Sales and subscriptions
The user base for the PlayStation 2 version was truncated initially because of limited sales of the PlayStation 2's hard drive and network adapters that were needed for the game. The Japanese release of Rise of the Zilart was the number one selling game when it debuted in 2003 with 90,000 copies sold in the first week. The Treasures of Aht Urhgan, released three years later, sold over 103,000 copies for the PlayStation 2 in Japan during 2006. In the United States, Final Fantasy XI's computer version sold 340,000 copies ($15.5 million) by August 2006, after its release in October 2003. It was the country's 51st best-selling computer game between January 2000 and August 2006. The Final Fantasy XI All-in-One Pack was number 36 and Wings of the Goddess was number 40 on the top 50 best-selling Xbox 360 games in Japan as of December 2007. For the April–September 2004 financial period, Square Enix saw online gaming, particularly Final Fantasy XI, sales increase by 101 percent and operating profit increase by 230.9 percent. Revenues held steady from subscription services in the summer of 2006; in the fall, however, Square acknowledged that online subscription revenues were "unsatisfactory", despite the steady performance of Final Fantasy XI. In December 2003, Square Enix president Yoichi Wada announced that there were over 200,000 subscribers to Final Fantasy XI, allowing the company to break even and start making a profit. There were between 200,000 and 300,000 active players daily in 2006. As of August 14, 2006 the Xbox 360 version was the sixth most played game on Xbox Live. In June 2012, Square Enix president Yoichi Wada announced that Final Fantasy XI had become the most profitable title in the Final Fantasy series. While many MMOs have switched to some form of free-to-play model, the base monthly subscription price point for Final Fantasy XI has remained the same since its debut in 2002.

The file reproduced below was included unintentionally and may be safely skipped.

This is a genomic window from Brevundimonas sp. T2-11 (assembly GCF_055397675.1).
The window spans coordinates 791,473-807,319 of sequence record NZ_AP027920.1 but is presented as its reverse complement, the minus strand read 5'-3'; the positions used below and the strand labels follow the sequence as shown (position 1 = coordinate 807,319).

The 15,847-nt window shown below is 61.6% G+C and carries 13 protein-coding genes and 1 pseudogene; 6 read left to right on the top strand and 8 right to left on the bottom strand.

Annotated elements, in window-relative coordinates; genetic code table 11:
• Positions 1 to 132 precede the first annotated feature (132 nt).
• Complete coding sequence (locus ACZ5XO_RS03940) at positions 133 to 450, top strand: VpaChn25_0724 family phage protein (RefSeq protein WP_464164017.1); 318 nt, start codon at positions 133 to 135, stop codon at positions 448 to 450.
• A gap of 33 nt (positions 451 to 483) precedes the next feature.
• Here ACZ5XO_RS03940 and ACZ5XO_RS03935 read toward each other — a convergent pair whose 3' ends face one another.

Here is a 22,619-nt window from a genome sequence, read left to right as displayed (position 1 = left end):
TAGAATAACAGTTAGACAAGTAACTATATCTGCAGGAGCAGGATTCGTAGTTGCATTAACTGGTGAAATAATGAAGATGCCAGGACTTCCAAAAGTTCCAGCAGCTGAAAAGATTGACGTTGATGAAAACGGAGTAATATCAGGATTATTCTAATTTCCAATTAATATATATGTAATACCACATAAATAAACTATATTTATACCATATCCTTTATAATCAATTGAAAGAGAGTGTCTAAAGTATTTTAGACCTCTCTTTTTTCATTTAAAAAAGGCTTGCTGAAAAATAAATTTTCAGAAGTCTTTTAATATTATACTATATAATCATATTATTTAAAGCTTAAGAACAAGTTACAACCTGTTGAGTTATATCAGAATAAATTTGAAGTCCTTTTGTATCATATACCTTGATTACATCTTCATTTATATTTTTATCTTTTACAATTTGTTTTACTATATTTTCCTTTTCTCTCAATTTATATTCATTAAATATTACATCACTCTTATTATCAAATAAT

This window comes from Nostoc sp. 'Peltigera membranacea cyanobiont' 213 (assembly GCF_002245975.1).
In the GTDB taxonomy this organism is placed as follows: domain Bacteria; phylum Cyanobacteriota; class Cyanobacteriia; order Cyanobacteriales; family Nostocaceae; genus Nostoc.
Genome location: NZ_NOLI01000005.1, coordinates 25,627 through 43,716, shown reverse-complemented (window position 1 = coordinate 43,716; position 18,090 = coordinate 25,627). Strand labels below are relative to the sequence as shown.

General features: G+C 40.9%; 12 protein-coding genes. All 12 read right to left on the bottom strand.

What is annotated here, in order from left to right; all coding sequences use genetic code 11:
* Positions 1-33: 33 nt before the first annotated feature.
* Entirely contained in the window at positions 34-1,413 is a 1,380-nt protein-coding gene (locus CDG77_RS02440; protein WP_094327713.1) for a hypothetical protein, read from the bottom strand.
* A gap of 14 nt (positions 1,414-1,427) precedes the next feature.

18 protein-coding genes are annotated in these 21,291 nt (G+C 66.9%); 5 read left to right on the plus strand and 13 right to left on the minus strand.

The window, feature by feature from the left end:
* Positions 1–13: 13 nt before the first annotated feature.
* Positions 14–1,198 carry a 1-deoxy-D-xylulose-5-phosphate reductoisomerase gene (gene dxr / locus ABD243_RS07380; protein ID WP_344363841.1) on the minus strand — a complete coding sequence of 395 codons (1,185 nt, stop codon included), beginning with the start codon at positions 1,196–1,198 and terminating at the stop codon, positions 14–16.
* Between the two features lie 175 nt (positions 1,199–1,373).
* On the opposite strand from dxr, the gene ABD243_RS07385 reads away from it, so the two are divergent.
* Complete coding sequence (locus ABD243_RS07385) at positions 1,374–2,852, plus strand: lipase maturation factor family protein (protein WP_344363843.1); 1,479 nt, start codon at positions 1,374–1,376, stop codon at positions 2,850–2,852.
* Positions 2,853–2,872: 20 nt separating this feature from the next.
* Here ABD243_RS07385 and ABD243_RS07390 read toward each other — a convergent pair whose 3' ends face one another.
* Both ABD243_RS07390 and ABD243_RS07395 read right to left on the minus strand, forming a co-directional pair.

Awards and legacy
Final Fantasy XI was awarded the grand prize from the Japan's Consumer Entertainment Software Association (CESA) for 2002–2003 along with Taiko no Tatsujin. It has also received GameSpy's 2003 PC MMORPG Game of the Year Award and IGN's Game of the Month for March 2004, citing the game's huge customization and its successful cross-platform and cross-language game world. Final Fantasy XI was referenced in the online game Minna no Golf Online in the form of a Final Fantasy XI-themed lobby. At 2009's Electronic Entertainment Expo, Square Enix revealed Final Fantasy XIV Online, which was Square Enix's next MMORPG.
The game has spawned several written adaptations and related merchandise. Starting in 2003, a series of Final Fantasy XI novels was written by Miyabi Hasegawa and released in Japanese, German, and French. Additionally, in 2004, Adventure Log, a webcomic by Scott Ramsoomair, was commissioned by Square Enix starting in 2007. Final Fantasy XI PlayOnline Visa and MasterCard credit cards were available in Japan, with features including no annual fees as long as cardholders remain PlayOnline subscribers and various other rewards. There have also been posters with limited edition phone cards and keychains released, also exclusively in Japan. Several T-shirts have been made available for order in North America, and various stuffed animals and gashapon figurines have also been made available to order of different races from the series. A Vana'diel clock which displayed the in-game time was also marketed, as well as CDs of the game's music.
- ファイナルファンタジーXI (Fainaru Fantajī Irebun)
- Adams, David (January 7, 2004). "Final Fantasy XI Hits Subscriber Milestone". IGN. Archived from the original on November 7, 2012. Retrieved August 15, 2006.
- Thorsen, Tor (April 17, 2006). "Shippin' Out 4/17-4/21: Final Fantasy XI Online, Brain Age". GameSpot. Archived from the original on November 6, 2012. Retrieved December 20, 2006.
- Eric Qualls. "Final Fantasy XI Xbox 360 Info Page". Archived from the original on October 23, 2007. Retrieved May 21, 2008.
- "Seekers of Adoulin". Square Enix. Archived from the original on August 19, 2012. Retrieved October 5, 2012.